Thread: Global Warming
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Old 10-25-2013, 08:04 AM
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Charles Charles is offline
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Quote:
Originally Posted by Mickhippy View Post
Im personally a sceptic. I believe in the "cycle" theory but, what if Im/we're wrong? What if "we" are partly to blame?
My problem is how can we realistically fix it? Right now we have a heap of large bush fires releasing mega tonnes of carbon. Taxing us isnt going to stop it!
We (Australia) export mega tonnes of coal to China to burn in there coal fired power stations, and they build a new 1 or 2 every week. Taxing us wont stop them from burning coal in fact, we NEED the export money.

Heres a read if interested... http://www.thegwpf.org/china-india-b...r-plants-week/

But, I saw this video just yesterday and he makes a pretty good argument IMO.
http://youtu.be/zORv8wwiadQ
Yea but you really can't be skeptical about how Coal is polluting China. Here is a article on how Coal is effecting the Chinese people. They have to wear dust mask. One area was shut down last week because you couldn't see past 16' in front of you for the smog. Many forget that large US cities were engulfed in smog. Things have improved now but it used to be really bad. Not as bad as China is now though. Acid rain from coal fired plants have really hurt the water supply there. States here are suing each other over the acid rain issue:

http://edition.cnn.com/2013/09/19/bu...iref=allsearch



Earlier this month, the central government said it would stop approving coal-fired power plants in more heavily polluted industrial areas.

It also announced a national blueprint to lower the concentration of harmful particles in the air -- much of it caused by the burning of coal -- by at least 10% between 2012 and 2017 levels.

In heavily polluted areas, including China's north, targets will be more stringent. Beijing, Tianjin and Hebei, all signatories to this week's new air pollution control plan, aim to cut particles by 25%. In southern China's Pearl River Delta, across the border from Hong Kong, the goal is 15%.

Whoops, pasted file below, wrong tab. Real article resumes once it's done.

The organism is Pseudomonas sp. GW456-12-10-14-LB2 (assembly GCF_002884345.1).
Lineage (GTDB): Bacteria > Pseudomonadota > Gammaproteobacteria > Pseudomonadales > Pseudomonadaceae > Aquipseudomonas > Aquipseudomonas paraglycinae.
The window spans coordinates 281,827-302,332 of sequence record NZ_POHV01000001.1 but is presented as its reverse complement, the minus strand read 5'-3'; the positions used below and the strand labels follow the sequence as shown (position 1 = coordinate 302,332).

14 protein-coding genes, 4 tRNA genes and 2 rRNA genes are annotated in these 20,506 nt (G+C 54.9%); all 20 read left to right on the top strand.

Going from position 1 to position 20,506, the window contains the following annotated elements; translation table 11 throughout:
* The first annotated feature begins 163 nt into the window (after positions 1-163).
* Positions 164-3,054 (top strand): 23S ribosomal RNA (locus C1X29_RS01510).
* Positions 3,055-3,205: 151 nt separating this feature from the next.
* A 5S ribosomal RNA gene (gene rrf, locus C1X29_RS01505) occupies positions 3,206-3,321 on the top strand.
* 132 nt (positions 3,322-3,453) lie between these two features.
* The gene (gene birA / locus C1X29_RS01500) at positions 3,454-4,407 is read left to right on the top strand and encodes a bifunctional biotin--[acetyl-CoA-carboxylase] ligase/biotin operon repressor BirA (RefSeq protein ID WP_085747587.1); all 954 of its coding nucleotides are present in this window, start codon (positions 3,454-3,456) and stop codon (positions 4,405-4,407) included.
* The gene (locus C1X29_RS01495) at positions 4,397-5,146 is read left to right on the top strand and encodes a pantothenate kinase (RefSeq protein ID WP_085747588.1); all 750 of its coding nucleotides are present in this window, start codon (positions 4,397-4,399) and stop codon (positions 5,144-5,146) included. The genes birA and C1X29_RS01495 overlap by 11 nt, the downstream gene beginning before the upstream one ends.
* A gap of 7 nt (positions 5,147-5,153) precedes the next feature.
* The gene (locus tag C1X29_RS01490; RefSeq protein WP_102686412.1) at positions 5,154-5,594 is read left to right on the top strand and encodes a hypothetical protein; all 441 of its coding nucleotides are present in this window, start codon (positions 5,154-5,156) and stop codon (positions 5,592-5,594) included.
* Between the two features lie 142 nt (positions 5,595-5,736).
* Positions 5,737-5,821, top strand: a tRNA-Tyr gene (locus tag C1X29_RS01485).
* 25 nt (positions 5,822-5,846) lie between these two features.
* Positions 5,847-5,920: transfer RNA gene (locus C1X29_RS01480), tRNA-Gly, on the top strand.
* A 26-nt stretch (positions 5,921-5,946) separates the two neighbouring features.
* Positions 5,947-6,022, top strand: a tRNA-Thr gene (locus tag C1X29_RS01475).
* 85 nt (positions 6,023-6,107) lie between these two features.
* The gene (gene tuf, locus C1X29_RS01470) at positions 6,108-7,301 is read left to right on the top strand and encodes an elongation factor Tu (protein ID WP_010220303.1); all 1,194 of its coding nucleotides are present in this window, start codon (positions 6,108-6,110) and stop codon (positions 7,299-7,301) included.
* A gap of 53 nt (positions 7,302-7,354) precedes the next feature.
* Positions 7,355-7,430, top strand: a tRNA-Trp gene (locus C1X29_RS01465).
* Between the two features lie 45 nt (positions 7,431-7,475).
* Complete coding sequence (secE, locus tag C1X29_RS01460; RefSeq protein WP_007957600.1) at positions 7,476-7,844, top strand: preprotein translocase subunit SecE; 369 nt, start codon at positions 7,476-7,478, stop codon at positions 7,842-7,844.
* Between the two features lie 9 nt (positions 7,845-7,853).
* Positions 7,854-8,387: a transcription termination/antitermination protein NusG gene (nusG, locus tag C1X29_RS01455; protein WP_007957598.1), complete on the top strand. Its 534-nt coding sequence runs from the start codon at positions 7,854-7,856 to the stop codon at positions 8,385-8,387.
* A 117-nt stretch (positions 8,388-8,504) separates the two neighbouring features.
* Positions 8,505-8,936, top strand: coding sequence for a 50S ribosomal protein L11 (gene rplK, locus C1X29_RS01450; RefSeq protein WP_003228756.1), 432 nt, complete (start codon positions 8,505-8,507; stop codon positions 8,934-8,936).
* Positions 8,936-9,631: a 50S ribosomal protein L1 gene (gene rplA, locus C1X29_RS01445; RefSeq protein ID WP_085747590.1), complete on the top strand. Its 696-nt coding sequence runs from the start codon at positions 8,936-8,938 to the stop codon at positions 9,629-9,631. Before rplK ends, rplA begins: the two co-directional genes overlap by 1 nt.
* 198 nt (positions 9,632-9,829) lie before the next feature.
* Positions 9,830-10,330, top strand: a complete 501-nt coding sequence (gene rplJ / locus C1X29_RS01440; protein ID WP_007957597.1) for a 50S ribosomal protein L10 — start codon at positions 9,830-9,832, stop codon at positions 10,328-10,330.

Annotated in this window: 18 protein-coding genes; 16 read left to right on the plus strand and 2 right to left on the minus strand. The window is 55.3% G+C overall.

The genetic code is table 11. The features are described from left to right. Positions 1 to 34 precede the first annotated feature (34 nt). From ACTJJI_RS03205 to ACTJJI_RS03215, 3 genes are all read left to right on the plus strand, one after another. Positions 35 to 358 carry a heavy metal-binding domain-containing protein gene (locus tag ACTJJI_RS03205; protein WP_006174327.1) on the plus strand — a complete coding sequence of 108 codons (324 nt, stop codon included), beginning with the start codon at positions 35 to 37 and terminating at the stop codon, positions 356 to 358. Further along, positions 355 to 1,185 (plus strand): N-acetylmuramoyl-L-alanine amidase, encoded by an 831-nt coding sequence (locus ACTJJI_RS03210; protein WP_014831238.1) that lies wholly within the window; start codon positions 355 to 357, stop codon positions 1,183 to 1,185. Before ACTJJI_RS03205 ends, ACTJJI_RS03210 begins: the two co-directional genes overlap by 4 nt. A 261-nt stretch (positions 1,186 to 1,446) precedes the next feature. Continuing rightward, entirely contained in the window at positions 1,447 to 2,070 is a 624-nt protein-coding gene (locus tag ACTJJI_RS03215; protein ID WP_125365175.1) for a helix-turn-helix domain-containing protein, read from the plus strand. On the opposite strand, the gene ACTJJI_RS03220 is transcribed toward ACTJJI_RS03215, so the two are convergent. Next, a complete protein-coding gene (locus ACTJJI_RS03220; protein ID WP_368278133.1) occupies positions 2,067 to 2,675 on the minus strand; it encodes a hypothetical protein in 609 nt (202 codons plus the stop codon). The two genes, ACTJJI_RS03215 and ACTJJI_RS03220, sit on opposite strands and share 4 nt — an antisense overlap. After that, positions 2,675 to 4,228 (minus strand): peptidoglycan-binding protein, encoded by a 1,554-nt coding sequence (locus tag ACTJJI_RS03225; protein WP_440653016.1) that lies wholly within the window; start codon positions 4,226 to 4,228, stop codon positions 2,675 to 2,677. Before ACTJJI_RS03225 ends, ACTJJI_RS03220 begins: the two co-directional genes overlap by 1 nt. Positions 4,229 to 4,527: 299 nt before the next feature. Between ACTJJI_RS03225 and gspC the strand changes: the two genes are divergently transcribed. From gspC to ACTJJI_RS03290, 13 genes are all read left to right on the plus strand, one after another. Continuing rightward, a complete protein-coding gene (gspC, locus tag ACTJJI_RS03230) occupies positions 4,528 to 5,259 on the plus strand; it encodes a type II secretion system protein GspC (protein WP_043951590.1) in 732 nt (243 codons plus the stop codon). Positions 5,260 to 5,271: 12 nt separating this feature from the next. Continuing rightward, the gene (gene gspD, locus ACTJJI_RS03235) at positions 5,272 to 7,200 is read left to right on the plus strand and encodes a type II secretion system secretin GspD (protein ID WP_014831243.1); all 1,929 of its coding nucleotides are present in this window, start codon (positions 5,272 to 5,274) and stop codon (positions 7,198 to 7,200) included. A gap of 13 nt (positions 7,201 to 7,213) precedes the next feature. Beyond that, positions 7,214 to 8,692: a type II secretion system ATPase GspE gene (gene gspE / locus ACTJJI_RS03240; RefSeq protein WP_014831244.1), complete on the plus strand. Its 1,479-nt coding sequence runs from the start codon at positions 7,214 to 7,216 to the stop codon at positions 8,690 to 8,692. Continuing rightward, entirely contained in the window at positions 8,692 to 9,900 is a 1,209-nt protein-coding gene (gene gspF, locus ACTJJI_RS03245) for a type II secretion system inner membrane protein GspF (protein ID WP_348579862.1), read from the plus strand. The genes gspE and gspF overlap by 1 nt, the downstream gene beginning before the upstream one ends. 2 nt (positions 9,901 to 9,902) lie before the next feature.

"We know high-ranking officials really want to tackle the (air pollution) problem but in reality how much does this help?" said Sum Yin Kwong, CEO of the Clean Air Network in Hong Kong, to CNN.

"It all might be more symbolic because when you look at the regional or local level, growth is measured by GDP, not by how environmental the city has become. I'm not too optimistic," added Kwong.

China is the world's largest consumer of coal by volume and will continue to be for years, relying on the fossil fuel for 70-80% of its energy needs, according to various experts and the World Coal Association. Much of that energy goes towards electricity for factories and for winter heating. Beijing says it hopes to reduce the nation's coal consumption to 65% by 2017.

In comparison, Australia draws about 75% of its electricity from coal, according to the Australian Coal Association. The United States generated 37% of its electricity from coal in 2012, according to the U.S. Energy Information Administration.

As people in China have grown wealthier, they have increased demands on the government for a cleaner environment.

This past July, a landmark study by Chinese and international academics revealed that severe pollution and toxic air slashed an average of five and a half years of life expectancy for residents of northern China.

According to a recent Greenpeace report, 83,500 people died prematurely in 2011 from respiratory diseases in Shandong, Inner Mongolia and Shanxi -- China's top three coal-consuming provinces.
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